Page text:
In recognition of National Diabetes Education Week, we are sharing some important information about this disease state that affects nearly 23.6 million Americans.
What is Diabetes?
- Diabetes is associated with high levels of sugar in the blood
- There are two classifications of diabetes
- Type I – your body doesn’t produce insulin
- Type 2 – your body doesn’t use insulin properly or is resistant to the effects of insulin
- Type 2 diabetes is much more prevalent and is typically diagnosed as an adult
- Diabetes increases your risk of heart disease, kidney failure and blindness
What are some of the risk factors for diabetes?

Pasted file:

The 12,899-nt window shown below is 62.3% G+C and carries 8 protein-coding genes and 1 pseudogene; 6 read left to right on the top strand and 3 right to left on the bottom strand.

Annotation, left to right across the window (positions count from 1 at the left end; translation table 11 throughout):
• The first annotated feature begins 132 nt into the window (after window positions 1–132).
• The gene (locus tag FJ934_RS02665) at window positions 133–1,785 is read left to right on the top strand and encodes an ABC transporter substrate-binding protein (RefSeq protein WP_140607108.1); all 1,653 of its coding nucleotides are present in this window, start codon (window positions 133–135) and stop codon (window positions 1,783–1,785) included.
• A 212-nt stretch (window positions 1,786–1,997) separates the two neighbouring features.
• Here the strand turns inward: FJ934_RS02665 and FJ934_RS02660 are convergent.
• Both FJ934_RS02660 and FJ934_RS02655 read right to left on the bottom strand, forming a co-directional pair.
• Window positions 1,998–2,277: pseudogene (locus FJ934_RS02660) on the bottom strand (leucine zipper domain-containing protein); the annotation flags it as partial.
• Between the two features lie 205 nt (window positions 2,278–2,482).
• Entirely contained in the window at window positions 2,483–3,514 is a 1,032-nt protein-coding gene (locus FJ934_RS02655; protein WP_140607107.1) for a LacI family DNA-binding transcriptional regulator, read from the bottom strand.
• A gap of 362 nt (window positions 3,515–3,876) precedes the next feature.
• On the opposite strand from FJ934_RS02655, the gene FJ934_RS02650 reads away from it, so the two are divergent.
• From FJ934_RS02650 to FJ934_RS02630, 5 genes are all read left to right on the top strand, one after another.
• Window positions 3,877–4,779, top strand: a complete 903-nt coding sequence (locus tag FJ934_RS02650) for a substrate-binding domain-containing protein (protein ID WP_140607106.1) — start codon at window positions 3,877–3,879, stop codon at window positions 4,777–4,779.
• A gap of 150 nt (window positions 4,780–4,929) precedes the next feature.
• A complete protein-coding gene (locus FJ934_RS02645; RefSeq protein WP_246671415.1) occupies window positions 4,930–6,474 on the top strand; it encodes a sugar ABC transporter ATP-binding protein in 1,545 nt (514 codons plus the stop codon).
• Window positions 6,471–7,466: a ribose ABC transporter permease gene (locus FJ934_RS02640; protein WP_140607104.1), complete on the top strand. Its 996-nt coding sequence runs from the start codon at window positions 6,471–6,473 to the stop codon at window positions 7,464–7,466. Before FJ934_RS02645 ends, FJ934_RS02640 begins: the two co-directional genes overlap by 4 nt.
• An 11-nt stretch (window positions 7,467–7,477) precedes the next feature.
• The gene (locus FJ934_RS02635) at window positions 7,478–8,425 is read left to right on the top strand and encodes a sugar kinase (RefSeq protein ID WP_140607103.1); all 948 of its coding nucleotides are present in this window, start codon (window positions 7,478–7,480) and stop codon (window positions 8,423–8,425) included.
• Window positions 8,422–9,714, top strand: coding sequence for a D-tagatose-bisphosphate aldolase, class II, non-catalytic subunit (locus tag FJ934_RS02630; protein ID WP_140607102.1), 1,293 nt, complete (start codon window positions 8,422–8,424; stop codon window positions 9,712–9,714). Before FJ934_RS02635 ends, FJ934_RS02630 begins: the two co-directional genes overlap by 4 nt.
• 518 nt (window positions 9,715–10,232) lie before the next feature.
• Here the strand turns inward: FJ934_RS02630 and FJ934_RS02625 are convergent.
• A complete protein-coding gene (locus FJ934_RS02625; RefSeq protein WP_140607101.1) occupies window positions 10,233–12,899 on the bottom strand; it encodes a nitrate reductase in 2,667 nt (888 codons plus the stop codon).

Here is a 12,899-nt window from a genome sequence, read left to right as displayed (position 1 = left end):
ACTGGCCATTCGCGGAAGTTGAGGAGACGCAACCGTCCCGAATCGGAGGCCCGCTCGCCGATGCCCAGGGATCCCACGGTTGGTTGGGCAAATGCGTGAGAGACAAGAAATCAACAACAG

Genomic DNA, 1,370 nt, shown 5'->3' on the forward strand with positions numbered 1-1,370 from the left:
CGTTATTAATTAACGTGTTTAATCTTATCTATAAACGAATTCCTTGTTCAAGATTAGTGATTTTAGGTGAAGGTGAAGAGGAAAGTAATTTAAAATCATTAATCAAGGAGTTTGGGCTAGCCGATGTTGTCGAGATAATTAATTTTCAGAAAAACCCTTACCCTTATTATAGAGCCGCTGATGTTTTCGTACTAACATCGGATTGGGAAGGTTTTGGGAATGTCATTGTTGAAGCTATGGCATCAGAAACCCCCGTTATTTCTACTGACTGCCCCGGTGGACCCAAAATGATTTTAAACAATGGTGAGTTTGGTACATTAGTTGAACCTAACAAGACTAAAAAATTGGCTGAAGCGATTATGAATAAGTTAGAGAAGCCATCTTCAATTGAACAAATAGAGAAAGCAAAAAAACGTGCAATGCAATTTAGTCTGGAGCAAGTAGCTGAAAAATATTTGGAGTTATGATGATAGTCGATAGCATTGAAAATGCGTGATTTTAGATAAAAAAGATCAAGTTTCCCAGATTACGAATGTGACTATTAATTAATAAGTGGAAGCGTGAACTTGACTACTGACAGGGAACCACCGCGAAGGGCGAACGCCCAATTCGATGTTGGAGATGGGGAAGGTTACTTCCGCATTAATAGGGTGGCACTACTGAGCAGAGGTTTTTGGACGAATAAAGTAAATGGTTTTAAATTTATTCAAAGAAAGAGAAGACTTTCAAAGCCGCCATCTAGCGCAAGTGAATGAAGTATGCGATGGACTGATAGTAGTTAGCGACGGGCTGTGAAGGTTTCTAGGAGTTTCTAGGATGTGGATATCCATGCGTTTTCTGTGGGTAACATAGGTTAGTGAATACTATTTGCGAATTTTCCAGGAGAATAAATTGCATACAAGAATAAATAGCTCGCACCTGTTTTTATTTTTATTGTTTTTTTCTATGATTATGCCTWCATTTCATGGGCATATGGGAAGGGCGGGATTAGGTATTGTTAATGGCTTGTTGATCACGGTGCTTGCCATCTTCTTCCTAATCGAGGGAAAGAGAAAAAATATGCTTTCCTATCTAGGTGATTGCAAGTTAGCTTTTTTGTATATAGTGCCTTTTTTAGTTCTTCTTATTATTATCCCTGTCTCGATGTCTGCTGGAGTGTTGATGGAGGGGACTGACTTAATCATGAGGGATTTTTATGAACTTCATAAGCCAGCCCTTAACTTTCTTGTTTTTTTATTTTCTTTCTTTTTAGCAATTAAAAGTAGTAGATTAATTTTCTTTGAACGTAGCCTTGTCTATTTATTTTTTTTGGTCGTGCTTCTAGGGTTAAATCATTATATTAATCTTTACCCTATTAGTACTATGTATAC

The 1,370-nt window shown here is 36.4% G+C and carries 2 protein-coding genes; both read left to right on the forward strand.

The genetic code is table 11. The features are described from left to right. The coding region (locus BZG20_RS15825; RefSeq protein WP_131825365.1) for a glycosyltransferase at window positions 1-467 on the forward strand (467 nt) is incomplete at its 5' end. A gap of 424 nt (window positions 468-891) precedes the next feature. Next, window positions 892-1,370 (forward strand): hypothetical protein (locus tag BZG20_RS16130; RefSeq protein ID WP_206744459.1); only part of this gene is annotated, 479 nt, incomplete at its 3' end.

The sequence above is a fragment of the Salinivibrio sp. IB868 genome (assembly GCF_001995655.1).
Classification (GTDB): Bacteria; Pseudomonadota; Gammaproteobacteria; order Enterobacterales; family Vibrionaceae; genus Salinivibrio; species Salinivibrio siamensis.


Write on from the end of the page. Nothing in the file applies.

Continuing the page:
- Age > 45
- Physical inactivity
- High carbohydrate diet
What can people do to prevent diabetes?
- Increase physical activity – at least 150 minutes/week of moderate-intense aerobic exercise
- Well-balanced diet
- Limit alcohol consumption
- Maintain a healthy weight
Screening for diabetes should begin for all adults at the age of 45 unless they have pre-existing risk factors such as obesity. If risk factors exist, screening should begin after the age of 18.
Diabetes is a treatable condition, but early identification and treatment is important to prevent serious complications. If you have not been tested for diabetes, talk to your physician to see if screening is appropriate for you.